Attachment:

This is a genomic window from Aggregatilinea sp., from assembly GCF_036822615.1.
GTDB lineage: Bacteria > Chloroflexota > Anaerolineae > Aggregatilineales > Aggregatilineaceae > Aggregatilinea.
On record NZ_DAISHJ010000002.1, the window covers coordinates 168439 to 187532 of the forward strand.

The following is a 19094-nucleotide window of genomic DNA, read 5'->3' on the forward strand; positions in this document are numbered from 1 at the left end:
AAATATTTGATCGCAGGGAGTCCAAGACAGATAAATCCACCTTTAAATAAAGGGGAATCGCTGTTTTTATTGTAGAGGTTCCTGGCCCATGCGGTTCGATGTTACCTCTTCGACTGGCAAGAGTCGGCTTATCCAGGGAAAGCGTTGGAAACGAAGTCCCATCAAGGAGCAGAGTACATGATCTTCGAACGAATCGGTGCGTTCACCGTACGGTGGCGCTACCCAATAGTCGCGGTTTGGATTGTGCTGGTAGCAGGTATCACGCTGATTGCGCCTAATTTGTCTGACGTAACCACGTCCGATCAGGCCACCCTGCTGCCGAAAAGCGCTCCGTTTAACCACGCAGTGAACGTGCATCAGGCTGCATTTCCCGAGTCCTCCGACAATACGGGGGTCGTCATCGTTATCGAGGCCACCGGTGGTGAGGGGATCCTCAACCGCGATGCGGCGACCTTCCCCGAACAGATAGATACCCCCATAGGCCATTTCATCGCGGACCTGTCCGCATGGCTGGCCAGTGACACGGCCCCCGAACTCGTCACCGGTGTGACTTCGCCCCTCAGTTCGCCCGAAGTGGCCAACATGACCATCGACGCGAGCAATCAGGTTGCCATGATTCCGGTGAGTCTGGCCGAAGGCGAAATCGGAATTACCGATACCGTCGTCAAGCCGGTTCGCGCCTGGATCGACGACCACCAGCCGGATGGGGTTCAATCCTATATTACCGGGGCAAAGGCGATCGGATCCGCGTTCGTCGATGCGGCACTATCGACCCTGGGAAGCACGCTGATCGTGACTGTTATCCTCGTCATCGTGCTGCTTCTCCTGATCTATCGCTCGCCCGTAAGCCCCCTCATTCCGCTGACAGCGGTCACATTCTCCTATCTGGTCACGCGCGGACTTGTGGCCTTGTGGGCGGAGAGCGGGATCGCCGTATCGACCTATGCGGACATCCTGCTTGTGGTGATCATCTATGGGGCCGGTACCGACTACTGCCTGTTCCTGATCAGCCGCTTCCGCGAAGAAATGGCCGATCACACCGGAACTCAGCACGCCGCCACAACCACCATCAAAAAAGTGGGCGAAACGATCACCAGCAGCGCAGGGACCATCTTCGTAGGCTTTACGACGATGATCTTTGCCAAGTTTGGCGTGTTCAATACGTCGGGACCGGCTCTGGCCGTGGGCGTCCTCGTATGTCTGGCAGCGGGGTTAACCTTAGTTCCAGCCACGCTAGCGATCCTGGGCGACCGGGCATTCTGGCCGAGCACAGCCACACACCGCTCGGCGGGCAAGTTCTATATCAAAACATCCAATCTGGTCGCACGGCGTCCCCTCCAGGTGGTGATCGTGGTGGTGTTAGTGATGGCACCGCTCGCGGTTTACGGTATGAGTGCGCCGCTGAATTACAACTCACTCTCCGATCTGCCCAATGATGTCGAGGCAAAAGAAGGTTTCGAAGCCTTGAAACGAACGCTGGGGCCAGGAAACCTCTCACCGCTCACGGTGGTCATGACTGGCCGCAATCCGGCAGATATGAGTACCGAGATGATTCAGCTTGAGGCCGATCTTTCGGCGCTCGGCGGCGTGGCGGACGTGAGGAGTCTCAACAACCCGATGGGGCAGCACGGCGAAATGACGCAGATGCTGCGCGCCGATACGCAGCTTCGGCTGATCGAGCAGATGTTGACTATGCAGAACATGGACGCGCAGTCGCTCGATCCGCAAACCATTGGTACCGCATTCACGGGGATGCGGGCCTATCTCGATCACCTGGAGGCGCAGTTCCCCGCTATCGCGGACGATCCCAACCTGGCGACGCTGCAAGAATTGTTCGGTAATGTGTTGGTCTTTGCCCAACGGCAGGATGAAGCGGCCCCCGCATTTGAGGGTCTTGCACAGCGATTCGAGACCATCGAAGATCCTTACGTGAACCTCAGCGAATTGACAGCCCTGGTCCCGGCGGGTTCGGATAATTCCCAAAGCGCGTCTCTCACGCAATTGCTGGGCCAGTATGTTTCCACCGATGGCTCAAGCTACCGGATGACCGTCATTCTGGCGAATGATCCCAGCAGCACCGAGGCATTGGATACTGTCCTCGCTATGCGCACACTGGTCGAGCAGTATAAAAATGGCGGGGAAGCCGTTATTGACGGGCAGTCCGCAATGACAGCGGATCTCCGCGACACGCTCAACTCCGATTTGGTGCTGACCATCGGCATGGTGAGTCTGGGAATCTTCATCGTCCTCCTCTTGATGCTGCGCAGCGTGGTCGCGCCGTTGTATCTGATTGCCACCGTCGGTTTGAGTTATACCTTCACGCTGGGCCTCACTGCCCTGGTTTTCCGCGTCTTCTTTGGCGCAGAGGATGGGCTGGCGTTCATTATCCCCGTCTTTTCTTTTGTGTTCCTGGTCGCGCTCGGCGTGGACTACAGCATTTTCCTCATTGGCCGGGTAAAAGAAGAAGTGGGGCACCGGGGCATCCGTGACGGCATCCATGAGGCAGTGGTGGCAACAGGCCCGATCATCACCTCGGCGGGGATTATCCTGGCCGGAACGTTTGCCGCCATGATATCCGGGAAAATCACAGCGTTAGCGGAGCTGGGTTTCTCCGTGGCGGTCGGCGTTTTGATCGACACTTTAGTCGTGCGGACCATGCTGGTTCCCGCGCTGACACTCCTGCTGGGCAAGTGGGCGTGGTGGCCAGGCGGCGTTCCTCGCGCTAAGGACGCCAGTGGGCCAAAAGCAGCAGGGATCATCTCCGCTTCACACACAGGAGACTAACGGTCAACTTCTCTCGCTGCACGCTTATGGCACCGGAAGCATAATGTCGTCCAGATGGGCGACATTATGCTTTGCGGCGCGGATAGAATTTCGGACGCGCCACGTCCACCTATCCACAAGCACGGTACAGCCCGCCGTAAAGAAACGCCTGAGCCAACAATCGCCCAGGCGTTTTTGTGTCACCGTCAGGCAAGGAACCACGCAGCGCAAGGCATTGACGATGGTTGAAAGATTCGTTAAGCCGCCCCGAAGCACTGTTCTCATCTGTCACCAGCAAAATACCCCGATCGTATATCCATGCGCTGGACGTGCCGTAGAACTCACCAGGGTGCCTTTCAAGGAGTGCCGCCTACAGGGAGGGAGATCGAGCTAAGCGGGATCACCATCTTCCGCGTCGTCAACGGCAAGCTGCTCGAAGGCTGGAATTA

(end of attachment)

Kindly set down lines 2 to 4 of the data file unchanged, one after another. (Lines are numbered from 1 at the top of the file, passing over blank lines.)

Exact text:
GTDB lineage: Bacteria > Chloroflexota > Anaerolineae > Aggregatilineales > Aggregatilineaceae > Aggregatilinea.
On record NZ_DAISHJ010000002.1, the window covers coordinates 168439 to 187532 of the forward strand.

The following is a 19094-nucleotide window of genomic DNA, read 5'->3' on the forward strand; positions in this document are numbered from 1 at the left end: